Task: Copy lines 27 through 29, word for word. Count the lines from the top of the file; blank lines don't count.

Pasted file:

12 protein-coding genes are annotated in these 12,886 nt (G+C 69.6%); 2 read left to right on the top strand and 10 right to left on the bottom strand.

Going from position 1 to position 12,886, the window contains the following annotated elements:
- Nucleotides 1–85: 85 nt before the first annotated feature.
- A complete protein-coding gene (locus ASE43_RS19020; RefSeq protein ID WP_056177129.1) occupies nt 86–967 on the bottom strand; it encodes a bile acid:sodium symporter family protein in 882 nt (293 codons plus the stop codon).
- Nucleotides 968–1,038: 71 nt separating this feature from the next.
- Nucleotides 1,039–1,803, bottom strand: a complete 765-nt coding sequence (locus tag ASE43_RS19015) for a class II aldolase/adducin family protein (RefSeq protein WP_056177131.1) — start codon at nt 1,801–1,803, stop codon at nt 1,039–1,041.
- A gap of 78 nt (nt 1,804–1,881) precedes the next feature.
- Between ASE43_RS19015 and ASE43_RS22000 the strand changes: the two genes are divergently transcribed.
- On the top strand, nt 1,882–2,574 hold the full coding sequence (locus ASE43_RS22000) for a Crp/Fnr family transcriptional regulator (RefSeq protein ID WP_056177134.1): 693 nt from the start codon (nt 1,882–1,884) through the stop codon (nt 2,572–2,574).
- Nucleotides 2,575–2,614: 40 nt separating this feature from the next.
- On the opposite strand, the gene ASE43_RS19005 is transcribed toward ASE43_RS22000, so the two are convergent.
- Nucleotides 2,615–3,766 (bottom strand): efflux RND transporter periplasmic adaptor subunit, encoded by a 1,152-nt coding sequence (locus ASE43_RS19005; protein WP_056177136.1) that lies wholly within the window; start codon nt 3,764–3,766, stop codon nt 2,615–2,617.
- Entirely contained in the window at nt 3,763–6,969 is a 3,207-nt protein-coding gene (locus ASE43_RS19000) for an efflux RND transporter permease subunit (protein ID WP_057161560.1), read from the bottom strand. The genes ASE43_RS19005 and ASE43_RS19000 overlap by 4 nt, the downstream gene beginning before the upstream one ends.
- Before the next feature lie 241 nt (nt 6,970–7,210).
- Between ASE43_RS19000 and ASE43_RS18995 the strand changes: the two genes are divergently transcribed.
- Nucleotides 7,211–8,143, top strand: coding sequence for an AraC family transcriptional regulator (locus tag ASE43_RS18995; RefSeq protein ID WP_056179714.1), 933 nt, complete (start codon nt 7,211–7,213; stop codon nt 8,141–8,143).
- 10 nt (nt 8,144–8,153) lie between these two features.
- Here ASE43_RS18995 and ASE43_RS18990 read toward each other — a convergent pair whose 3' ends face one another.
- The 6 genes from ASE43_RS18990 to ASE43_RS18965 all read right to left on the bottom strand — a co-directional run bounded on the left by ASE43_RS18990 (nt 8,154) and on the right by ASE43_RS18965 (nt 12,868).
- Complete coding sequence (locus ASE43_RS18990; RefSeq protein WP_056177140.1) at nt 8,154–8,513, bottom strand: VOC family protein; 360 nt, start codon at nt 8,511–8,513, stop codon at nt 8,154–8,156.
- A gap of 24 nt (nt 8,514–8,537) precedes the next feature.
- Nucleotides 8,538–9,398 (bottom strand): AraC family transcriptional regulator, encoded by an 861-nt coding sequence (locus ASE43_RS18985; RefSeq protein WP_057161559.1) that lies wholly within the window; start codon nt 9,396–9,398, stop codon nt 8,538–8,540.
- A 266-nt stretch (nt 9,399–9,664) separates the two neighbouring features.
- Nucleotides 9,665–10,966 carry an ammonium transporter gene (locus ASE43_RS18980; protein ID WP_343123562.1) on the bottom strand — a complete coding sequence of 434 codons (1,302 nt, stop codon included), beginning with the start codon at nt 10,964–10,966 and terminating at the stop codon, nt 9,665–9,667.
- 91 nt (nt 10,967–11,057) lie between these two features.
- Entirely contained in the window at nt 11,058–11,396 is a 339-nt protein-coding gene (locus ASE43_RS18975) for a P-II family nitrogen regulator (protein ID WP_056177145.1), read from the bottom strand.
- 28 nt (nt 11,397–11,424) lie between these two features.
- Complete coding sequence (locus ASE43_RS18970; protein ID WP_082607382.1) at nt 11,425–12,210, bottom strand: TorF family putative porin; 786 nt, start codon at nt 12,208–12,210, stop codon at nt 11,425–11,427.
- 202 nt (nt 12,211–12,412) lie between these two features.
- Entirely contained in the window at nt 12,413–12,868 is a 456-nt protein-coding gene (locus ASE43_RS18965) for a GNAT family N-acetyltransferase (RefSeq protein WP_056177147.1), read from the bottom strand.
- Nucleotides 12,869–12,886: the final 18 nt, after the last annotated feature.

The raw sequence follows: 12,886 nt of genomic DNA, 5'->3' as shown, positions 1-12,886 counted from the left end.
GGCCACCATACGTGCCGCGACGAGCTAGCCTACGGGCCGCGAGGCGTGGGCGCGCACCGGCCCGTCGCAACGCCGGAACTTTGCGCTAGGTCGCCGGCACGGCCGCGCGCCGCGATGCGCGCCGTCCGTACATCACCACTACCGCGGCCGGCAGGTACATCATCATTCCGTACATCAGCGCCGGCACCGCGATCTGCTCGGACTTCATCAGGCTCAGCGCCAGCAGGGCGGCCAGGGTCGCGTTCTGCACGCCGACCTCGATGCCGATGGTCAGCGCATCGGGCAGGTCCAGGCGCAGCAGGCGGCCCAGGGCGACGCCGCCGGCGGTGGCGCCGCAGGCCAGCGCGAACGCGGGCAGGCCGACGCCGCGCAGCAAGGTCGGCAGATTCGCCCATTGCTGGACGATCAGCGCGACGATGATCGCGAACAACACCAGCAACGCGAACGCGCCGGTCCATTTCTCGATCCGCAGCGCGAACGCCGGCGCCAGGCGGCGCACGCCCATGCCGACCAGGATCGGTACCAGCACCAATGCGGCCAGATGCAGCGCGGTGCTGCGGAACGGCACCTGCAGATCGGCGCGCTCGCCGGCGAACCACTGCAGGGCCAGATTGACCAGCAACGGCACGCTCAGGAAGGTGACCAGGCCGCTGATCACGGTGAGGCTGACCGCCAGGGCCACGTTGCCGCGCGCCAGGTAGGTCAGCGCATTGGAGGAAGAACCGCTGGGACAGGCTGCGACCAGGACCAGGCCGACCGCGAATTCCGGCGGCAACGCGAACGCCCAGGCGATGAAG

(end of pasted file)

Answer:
- 28 nt (nt 11,397–11,424) lie between these two features.
- Complete coding sequence (locus ASE43_RS18970; protein ID WP_082607382.1) at nt 11,425–12,210, bottom strand: TorF family putative porin; 786 nt, start codon at nt 12,208–12,210, stop codon at nt 11,425–11,427.
- 202 nt (nt 12,211–12,412) lie between these two features.